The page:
Nigel Carolan believes ‘robust conversations’ are key to new era at Glasgow Warriors

Franco Smith has been quick to make his mark at the club

Franco Smith and Nigel Carolan have had some 'robust conversations' during pre-season at Glasgow Warriors. Image: © Craig Watson - www.craigwatson.co.uk
Franco Smith and Nigel Carolan have had some 'robust conversations' during pre-season at Glasgow Warriors. Image: © Craig Watson - www.craigwatson.co.uk

GLASGOW WARRIORS attack coach Nigel Carolan believes that creative tension which has led to some ‘robust conversations’ between himself and his new boss, Franco Smith, is a healthy thing which will help the team bounce back this season after the wheels came off the bandwagon towards the end of the 2021-22 campaign.

Smith came on board as Warriors’ new head coach at the start of August, filling the gap created by the departure of Danny Wilson in the aftermath of the team’s humiliating 76-14 hammering by Leinster in the URC play-offs back in June, and no-nonsense South African has wasted little time in making his mark.

Carolan says that Smith has pushed him out of his comfort zone, but stressed that he in enjoying the challenge of trying to align his own coaching approach with the new man in charge.


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“I didn’t know Danny before I came over to Glasgow this time last year, so you have to build relationships – trust and belief in each other – and it’s the same with Franco,” he explained. “He’s got a very strong vision of what he wants for the club and how he wants the game to be played. I’m an assistant coach. I’m not there to dictate. I’m very much about trying to roll in behind him the best I can. 

“Since he’s arrived, it’s a lot of clarity, a lot of conversations and looking at footage to see what we think. It’s a good challenge.

“I was certainly never in a comfort zone last year although I probably had more autonomy in terms of the attack. Franco has an attacking mindset himself so it’s about marrying up our philosophies which aren’t a million miles apart, so that we’re on the same page and I can support his ideas.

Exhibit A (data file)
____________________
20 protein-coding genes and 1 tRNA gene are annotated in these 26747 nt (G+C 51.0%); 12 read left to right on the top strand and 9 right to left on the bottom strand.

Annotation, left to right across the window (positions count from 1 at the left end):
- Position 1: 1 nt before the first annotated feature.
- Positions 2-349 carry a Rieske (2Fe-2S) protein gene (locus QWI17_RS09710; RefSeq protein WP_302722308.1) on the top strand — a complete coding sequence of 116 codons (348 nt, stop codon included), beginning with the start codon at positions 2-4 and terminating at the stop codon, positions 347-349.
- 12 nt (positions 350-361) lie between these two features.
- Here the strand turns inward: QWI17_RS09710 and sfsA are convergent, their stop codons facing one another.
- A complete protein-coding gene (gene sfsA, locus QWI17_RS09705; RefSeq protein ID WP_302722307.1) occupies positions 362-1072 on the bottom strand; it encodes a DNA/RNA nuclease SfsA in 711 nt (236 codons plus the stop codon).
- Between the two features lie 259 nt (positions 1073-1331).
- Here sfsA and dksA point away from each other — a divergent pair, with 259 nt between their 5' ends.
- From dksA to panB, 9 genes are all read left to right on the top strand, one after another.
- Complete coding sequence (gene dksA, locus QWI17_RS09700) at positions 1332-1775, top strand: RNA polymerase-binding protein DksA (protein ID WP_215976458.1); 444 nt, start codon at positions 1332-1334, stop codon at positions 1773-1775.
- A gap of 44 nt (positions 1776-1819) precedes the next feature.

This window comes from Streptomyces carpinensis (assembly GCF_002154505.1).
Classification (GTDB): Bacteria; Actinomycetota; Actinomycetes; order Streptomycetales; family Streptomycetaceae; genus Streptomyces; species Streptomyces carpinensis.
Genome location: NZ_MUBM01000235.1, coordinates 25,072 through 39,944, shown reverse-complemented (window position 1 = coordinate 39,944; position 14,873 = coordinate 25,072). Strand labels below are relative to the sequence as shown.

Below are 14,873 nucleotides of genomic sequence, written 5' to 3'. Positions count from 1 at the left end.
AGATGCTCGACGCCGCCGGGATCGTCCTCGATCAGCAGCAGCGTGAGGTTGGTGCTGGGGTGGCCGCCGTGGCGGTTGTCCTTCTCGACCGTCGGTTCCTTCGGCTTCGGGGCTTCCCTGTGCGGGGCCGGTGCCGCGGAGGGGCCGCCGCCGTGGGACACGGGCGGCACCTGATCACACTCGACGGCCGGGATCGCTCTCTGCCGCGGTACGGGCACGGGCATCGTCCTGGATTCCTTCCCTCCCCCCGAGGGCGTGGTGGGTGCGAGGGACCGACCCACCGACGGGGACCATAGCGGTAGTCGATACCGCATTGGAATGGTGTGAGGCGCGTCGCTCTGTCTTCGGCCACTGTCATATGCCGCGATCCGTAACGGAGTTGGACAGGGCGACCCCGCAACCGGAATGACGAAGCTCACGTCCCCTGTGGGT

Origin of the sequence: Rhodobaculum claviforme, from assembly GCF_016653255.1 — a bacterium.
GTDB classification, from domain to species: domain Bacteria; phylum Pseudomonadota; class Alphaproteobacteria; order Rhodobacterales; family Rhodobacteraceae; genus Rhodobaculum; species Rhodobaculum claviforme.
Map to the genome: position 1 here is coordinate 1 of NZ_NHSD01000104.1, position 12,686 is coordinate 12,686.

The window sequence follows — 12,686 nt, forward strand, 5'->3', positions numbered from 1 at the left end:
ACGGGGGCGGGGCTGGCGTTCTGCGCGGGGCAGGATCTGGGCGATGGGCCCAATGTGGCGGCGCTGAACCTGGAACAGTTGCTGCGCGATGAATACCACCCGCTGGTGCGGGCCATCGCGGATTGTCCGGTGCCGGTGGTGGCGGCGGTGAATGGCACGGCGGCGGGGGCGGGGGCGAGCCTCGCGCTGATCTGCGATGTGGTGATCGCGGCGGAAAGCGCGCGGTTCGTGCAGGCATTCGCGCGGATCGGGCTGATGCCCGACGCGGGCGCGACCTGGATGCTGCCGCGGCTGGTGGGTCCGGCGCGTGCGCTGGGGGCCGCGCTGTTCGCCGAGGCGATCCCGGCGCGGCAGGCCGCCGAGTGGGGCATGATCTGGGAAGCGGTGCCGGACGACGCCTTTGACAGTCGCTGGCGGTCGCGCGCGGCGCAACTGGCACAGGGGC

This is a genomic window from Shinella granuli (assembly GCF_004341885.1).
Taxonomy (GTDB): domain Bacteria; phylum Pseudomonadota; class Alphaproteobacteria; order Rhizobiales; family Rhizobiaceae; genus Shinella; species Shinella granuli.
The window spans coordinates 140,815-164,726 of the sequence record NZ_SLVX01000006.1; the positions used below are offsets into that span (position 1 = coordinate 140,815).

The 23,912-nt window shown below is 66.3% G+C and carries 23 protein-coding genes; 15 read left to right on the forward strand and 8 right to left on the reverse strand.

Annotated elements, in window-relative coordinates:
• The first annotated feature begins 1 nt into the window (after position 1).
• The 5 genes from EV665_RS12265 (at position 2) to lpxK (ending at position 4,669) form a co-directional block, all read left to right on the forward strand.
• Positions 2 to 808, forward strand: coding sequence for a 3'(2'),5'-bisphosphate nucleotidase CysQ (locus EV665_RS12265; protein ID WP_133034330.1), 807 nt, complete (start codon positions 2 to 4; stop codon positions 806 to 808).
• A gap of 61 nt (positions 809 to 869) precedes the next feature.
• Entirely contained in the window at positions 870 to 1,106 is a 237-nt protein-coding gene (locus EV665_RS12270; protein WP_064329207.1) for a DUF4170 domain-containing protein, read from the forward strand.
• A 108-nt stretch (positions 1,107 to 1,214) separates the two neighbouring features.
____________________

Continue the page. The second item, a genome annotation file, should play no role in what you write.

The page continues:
“I’m never too shy about getting my hands dirty,” the Irishman continued. “It’s just about trying to help wherever I can. Because it’s change again, that can be unsettling for some, but it’s about getting the team to perform and we all need to be on the same page for that. I’ll do whatever I need to do. 

“We’ll have a few barneys along the way. There are a few things we won’t agree on all the time. That’s a good thing. We had a few robust conversations this morning about certain things. It’s really great and that’s what I’m embracing, too. 

“It’s a fresh challenge for me. I’m out of my comfort zone again which is why I’m on this coaching journey. You have to get out of whatever ‘normal’ is as that’s where growth comes from.”

 

A similar matter-of-fact approach is necessary when it comes to the coaches and players interacting, Carolan added. “We’re all in this together,” he said; “It’s definitely not coaches pointing the finger at players or vice versa. We had a pretty in-depth review of last season, and it starts with self-reflection on what we did and what we can do differently. 

“Players want honesty. They want to be called out and challenged. You don’t want to create an environment where it becomes toxic and negative, but you want to make sure they’re on the road to improvement.”

Carolan also explained that the squad members who played international rugby this summer are unlikely to be back for the first match of the URC season against Benetton a week on Friday.

“When the non-internationals came back in [for pre-season], they did four weeks of really hard work to get that bank of physical conditioning into them then started their match prep, and then the internationals came in so they’re four weeks behind,” he explained.

“We feel it’s important that they get a similar programme as well, so it’s not just about dropping them into the first game. If we can get through the first couple of games without having all our internationals in there it just means we can start to mix things up a little bit more.”

“It’s not a blanket approach, it’s definitely case-by-case depending on injuries, really.


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About David Barnes 3818 Articles
David has worked as a freelance rugby journalist since 2004 covering every level of the game in Scotland for publications including he Herald/Sunday Herald, The Sunday Times, The Telegraph, The Scotsman/Scotland on Sunday/Evening News, The Daily Record, The Daily Mail/Mail on Sunday and The Sun.